Thanksgiving and Christmas season are full of activities that keep us busy. It’s the beginning of extra food preparation, company, traveling, decorations, presents, rehearsals at school and church, additional functions to attend, and so much more. Just typing this makes me tired. When you think about past holiday seasons, what do you remember? I remember the people. I remember the kindnesses. I remember the laughter. Other details are often not as memorable. Am I thankful for the things or the giver? All of these questions bring thoughtfulness today.
“Perspective can always adopt GRATITUDE, and gratitude is what always parents JOY,” is a reminder by Ann Voscamp. With my focus on living in the now, I pause to think. This is THANKSgiving. Most of us recall the history behind the celebration when the Pilgrims invited the Indians to share a feast with them. In our home we focus on sharing with friends and family along with promoting an attitude of gratitude for this holiday. Our family looks forward to sharing food and gifts with friends along with opportunities to volunteer in needy places.
Those who stay on the treadmill of busyness miss the really beautiful moments. So, in the season named THANKSgiving, I ask myself, “Who am I thanking?”
Here are five ideas for THANKS giving:
1. Write a note to a person you do life with regularly.
Choose someone in your home or someone you see regularly. Communicate several things that you really like about them. Focus on their actions. Positive, life-giving words are really so uplifting to those who receive them. For myself, I am also writing a few notes to some people that have invested in my life. Yes, a handwritten note. Everyone loves to receive snail mail. If you don’t do paper notes, maybe you could call or send an email. Take time to call someone that has impacted your life.
2. Notice the people who serve you.
Notice them at the bank, the grocery store, the post office, the dry cleaners, and a fast food drive-through. They are people with lives outside this job. Offer life-giving words every time you see them. Be encouraging if you notice rude people in line ahead of you. I waitressed and cleaned houses to earn my way through college. My parents were not able to help me financially because they were under-supported missionaries. When I was a senior in high school my father wanted to help me go to college, but he couldn’t because there was no money for college. I assured him it would be okay. Using my graduation gift money, I flew 3000 miles to college and started working hard. Four years later I graduated debt free. You never know the reason someone is working that service job. When they have done a job well, reward them with a healthy tip and a hearty thank you.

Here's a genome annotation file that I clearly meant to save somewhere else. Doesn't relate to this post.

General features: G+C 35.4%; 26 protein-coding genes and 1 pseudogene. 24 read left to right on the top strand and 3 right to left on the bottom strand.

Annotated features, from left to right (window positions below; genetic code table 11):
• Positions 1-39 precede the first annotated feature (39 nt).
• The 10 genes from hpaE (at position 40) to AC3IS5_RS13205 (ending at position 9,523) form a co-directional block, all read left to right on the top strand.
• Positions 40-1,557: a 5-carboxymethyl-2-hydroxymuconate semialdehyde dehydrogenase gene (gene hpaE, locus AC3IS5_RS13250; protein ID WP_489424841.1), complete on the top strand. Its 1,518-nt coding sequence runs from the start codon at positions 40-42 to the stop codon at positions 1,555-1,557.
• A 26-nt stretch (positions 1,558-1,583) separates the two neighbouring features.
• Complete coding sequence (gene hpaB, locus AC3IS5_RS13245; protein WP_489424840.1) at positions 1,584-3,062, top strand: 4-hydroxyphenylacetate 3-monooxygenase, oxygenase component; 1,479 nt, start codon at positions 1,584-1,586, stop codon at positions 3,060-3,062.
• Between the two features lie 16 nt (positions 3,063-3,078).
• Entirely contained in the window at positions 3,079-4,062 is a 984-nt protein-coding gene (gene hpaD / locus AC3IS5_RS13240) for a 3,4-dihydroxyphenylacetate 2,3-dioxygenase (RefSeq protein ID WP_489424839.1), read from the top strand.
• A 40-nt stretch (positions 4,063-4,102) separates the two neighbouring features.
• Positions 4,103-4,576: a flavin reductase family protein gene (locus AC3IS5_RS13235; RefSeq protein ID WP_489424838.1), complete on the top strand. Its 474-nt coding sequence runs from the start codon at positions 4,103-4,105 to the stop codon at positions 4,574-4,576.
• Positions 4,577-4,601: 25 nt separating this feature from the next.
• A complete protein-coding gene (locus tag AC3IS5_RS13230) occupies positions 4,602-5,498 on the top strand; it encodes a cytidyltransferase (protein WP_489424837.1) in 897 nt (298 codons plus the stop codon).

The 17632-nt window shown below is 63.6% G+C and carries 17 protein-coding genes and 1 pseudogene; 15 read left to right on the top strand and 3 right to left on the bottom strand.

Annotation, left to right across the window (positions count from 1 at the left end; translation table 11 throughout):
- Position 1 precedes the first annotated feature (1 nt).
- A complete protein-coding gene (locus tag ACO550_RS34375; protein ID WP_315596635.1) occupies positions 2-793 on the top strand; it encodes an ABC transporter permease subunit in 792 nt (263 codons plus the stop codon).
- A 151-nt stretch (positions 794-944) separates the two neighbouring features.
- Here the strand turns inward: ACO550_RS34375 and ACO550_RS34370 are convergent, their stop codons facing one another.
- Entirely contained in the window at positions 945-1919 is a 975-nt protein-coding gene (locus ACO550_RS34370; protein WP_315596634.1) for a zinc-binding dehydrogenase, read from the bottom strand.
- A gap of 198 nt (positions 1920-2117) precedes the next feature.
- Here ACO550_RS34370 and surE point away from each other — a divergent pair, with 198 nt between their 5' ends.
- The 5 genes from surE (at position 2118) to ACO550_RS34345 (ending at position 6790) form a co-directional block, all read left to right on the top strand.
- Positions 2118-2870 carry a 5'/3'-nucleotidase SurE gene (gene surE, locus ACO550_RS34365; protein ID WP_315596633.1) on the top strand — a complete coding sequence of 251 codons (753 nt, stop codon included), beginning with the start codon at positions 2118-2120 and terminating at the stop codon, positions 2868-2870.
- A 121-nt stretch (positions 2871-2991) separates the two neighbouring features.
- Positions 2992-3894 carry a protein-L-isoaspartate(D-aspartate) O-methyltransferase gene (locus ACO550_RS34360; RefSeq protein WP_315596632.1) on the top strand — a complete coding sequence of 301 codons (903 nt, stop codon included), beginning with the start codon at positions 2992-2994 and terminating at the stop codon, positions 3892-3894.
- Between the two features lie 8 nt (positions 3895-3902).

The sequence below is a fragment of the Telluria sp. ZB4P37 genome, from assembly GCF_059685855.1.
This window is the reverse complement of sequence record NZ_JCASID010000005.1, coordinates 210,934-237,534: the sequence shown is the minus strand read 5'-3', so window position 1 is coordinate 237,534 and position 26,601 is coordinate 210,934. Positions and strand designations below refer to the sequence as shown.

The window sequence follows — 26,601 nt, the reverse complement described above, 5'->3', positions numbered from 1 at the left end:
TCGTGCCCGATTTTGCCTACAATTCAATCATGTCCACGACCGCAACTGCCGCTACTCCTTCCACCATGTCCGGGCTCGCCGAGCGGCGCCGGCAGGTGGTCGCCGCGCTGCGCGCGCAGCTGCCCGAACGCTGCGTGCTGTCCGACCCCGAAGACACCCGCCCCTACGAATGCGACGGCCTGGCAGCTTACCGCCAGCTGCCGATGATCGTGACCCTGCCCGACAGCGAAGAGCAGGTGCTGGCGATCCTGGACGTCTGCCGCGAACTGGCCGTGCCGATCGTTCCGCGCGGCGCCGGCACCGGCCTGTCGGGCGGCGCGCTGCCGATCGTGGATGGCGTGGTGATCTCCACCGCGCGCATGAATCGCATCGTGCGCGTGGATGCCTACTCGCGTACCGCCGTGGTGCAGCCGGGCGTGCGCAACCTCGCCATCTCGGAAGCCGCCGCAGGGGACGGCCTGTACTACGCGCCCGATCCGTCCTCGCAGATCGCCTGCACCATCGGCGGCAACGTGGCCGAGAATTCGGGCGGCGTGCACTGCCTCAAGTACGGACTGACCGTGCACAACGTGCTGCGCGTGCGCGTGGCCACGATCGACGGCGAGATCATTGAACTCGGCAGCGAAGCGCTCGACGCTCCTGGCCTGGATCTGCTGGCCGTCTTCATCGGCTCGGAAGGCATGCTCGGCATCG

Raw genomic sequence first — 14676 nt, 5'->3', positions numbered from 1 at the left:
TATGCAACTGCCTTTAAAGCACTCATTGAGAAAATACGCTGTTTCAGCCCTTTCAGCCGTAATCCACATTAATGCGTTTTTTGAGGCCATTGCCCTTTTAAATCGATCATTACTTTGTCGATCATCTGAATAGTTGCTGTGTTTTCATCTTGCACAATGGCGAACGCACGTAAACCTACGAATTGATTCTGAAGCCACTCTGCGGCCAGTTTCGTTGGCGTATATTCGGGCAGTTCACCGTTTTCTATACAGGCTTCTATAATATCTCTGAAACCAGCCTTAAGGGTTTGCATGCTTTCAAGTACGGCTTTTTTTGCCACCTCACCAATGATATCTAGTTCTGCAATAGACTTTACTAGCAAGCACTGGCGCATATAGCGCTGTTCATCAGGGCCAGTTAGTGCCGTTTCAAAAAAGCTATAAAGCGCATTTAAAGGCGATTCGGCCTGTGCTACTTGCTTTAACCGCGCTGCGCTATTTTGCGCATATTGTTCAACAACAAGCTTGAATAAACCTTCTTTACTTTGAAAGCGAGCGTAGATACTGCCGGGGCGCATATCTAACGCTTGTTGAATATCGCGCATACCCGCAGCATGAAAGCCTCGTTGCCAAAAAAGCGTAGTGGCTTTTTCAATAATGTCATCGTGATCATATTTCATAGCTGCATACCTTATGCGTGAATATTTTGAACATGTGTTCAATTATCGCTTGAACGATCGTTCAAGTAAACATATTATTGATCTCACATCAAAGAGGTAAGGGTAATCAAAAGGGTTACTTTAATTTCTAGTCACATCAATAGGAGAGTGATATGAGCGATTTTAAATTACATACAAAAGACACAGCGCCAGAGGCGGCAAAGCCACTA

Along the way, many people were extra kind to me with tips. My eyes fill with tears today as I remember their generosity. One of the pastors at my church handed me a crisp $100 bill after I waited on him and his wife for dinner. I still remember their kindness. My father-in-law used to carry a hidden $100 to give someone in need. Anyone that knew him remembers his generous love for people. Several of my family members practice this pattern today. If you pay your food bill with a credit card, try to give your server the tip in cash. Sometimes they don’t see the tip until they get a paycheck. Sometimes it gets lost. Remember it is nice to have the cash promptly.
Don’t think of servers as less than you. They are worthy of your attention. Remember their names. Ask about their family. Tell them you are going to pray for your meal and ask if they have a need you can include in your prayer. Tip well. Look them in the eye and say thank you. Be kind. Kindness counts.
3. Thank a real person each day.
Every day take the time to say thank you to a real person. You might get carried away and try to do it more than once. Just once each day, say thank you out loud to a real person. Try this new habit. You may enjoy it more than the person receiving your thanks.
4. Start a Gratitude Journal.
Buy a pretty spiral journal. Place it on the counter in your kitchen. Number each line on the first page and start writing down things you are thankful for each day. Invite the other members of your family to write down things they can give thanks for each day. A familiar chorus goes, “Count your many blessings. Name them one by one…” Think about passing this book around the table to encourage entries.
5. Thank God each day.
Most importantly, speak your honest thanks to God each day for the simple things that are our everyday blessings. Thank God for the blessing of living in America, for your family, for your health, for a new day, for food to eat, for abundance, for clothing, for shelter, and for a bed. Consider that the water we use for showers surpasses what much of the world has to use for drinking water? Sing thanks to God by selecting worship songs that point to His holiness, His love, His kindness, His grace and His goodness.
Maybe gather some notes in a basket for this upcoming season and invite your family and guests to write a thank you note or notes. Volunteer to mail them. Offer the gift of thanks.
Remember, it is your daily habits that make up your everyday. It is the sum of your days that make your life.
Perhaps you are walking through some very hard days. Maybe you are sad. I am struggling. I understand. Some things I know to be true. When I purpose to give thanks in the ways listed above, my heart is lighter. I am cheered. Friend, I invite you to give your thanks in several of these ways and enjoy a more meaningful THANKSgiving!!!
Join me for a conversation with Tim on this topic on Embrace Your Everyday podcast: